If you’ve been following us, you know that we think employees should not have to memorize compliance training.
That is, we advocate for avoiding the problem of memorization through good design: framing compliance training around business tasks and inserting it into process so people don’t have to memorize things.
And one of the reasons we do this is because getting people to learn and memorize compliance stuff is really hard.
Most of the "innovations" in the field—video, interactive e-learning, microlearning—seem to be efforts to promote engagement and memorization, attacking a problem that is both difficult and largely avoidable.
It's like those videos where you see a dog trying to carry a stick into the house, but he keeps getting stuck because the stick is longer than the doorway. And then the dog just keeps trying harder without ever realizing he just needs to turn sideways.
Actually, here's a nice compilation video of exactly that from YouTube:
Haha, good doggo. Also, those dogs are what I will now think of when I hear people promoting some new "innovation" to help drive engagement and retention.
And the very satisfying end of the video—where the dogs figure out how to beat the problem—is how I feel when someone has the "aha!" moment that just trying harder is not the answer; they need to think about the problem differently.
But to get to that "aha!" moment, you first need to understand why the memorization thing isn't happening (and just know that I'm somewhat conflating "memorization" and "learning" here).
There are a ton of explanations for this, from a variety of fields—we'll get to you later, behavioral ethics and cognitive psychology—but I want to leverage something you've probably heard thrown around a bunch already: adult learning theory.
Ready? Here's the reason.
It doesn’t solve a problem for them.
This gets to the basics of adult learning theory, which is the thing everyone in training talks about and no one actually uses.
Here’s what I mean: one of the fundamental assumptions of adult learning theory is problem orientation—essentially, grown-ups learn to solve real-world problems, not on the assumption that abstract knowledge will eventually become helpful.
And this sits at odds with the fact that most compliance training is framed around abstract concepts and delivered in a way that has nothing do with the problems employees face, and both of those features are problems.
For example, could you do annual training in a way where the content was framed around business tasks (real-world problems) instead of abstract concepts? Sure, and that'd be a big step forward. You should start with that.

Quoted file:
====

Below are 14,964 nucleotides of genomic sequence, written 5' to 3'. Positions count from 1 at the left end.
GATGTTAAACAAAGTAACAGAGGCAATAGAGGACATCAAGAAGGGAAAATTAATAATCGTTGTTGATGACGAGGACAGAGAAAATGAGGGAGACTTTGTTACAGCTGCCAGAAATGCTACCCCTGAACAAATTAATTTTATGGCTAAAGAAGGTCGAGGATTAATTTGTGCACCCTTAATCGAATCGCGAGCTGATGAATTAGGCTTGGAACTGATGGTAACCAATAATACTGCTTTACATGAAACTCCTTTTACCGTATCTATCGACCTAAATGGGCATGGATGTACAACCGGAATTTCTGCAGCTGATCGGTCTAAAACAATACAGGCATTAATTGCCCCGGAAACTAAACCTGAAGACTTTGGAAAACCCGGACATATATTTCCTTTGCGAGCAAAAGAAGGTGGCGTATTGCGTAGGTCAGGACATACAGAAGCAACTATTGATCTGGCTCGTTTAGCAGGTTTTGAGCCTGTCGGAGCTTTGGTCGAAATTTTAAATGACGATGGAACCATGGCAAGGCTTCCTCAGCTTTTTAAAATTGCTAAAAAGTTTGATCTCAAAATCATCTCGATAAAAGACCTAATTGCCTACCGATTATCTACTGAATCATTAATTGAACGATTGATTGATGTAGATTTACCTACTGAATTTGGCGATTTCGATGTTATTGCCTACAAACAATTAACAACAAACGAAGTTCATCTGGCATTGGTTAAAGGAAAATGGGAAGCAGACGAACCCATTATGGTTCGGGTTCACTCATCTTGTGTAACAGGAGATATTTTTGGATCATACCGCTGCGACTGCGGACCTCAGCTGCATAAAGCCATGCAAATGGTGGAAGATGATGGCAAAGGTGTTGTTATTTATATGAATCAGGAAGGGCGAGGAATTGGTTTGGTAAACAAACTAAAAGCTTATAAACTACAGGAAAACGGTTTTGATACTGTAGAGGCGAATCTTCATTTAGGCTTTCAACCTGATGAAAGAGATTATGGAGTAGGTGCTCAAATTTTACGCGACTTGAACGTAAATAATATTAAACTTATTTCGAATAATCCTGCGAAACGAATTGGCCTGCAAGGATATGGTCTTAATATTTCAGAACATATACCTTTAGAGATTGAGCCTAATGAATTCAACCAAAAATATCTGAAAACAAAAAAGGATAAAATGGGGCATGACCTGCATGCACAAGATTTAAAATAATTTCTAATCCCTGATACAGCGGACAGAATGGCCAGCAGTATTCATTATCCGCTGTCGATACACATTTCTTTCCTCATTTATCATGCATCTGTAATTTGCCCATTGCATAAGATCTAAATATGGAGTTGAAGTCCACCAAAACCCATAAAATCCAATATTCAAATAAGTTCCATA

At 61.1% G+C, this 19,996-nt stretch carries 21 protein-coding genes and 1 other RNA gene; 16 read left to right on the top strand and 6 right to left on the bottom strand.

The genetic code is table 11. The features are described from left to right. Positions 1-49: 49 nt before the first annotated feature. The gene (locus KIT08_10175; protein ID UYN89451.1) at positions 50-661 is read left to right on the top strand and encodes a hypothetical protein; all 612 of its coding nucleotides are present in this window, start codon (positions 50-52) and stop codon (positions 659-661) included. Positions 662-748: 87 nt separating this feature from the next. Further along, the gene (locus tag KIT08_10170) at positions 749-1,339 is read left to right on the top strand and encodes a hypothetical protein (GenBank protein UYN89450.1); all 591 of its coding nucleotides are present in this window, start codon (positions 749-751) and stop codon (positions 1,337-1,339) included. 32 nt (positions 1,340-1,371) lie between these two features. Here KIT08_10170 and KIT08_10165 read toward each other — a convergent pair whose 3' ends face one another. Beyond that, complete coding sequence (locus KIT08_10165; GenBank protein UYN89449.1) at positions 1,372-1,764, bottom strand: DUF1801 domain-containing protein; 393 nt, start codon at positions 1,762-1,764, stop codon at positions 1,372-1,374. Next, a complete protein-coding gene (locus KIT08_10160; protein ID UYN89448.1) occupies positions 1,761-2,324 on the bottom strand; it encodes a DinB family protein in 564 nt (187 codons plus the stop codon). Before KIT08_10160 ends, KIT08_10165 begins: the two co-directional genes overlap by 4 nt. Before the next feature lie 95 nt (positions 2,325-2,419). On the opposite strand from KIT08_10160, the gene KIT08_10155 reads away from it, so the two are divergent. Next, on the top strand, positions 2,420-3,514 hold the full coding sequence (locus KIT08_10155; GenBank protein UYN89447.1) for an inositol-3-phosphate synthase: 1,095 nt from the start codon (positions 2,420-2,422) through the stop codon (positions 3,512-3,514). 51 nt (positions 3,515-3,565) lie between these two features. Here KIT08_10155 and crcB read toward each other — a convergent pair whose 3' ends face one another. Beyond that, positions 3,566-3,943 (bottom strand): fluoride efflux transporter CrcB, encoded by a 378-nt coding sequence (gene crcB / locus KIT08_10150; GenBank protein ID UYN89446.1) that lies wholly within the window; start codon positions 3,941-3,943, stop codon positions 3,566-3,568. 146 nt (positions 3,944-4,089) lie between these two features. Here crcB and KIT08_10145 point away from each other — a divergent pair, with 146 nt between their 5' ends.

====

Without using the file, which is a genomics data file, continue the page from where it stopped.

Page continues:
But the practice of scheduled compliance training is still a problem.
Look, if you are forcing people to take compliance training on a schedule, accept they are going to check out. Everything about that top-down, arbitrarily-timed format signals “you are a child, back in school,” and causes people to disengage.
Delivering that training in video or with interactivity doesn't change that; it just alters the signal to be "you are a child, back in school, and your teacher has a headache so we're going to watch Labyrinth in social studies today."
To that point, here’s an epic quote from page 44 of The Adult Learner, a textbook in the field that gives itself the unironic subtitle "the definitive classic in adult learning":
Adults have a self-concept of being responsible for their own decisions, for their own lives. Once they have arrived at that self-concept, they develop a deep psychological need to be seen by others and treated by others as capable of self-direction. They resent and resist situations in which they feel others are imposing their wills on them. This presents a serious problem in adult education: The minute adults walk into an activity labeled "education," "training," or anything synonymous, they hark back to their conditioning in their previous school experience, put on their dunce hats of dependency, fold their arms, sit back, and say "teach me."
Haha, burn! (Emphasis added for extra burn.)
Also, if you're interested in training, read that book. These concepts get absolutely massacred online, to the point where articles can't even get right how many core assumptions are in the field, so do yourself a favor and read the actual book.
So what should we do?
Turn the stick sideways, duh.
That is, embrace the fact that compliance training is not about trying to make people into lawyers or compliance professionals; it’s about trying to get them to do their jobs the right way.
You are not trying to get them to learn and memorize something substantively new—you are trying to get them to simply do what they are already doing in a specific way.
So, frame training around what they actually do and build it into your process so it’s available exactly when they need it. There are no bonus points if they memorize it, so don't beat yourself up trying to do that.
And if you need help, go here for our book—we’ll give you an electronic copy for free—which walks through how to do all of this in detail.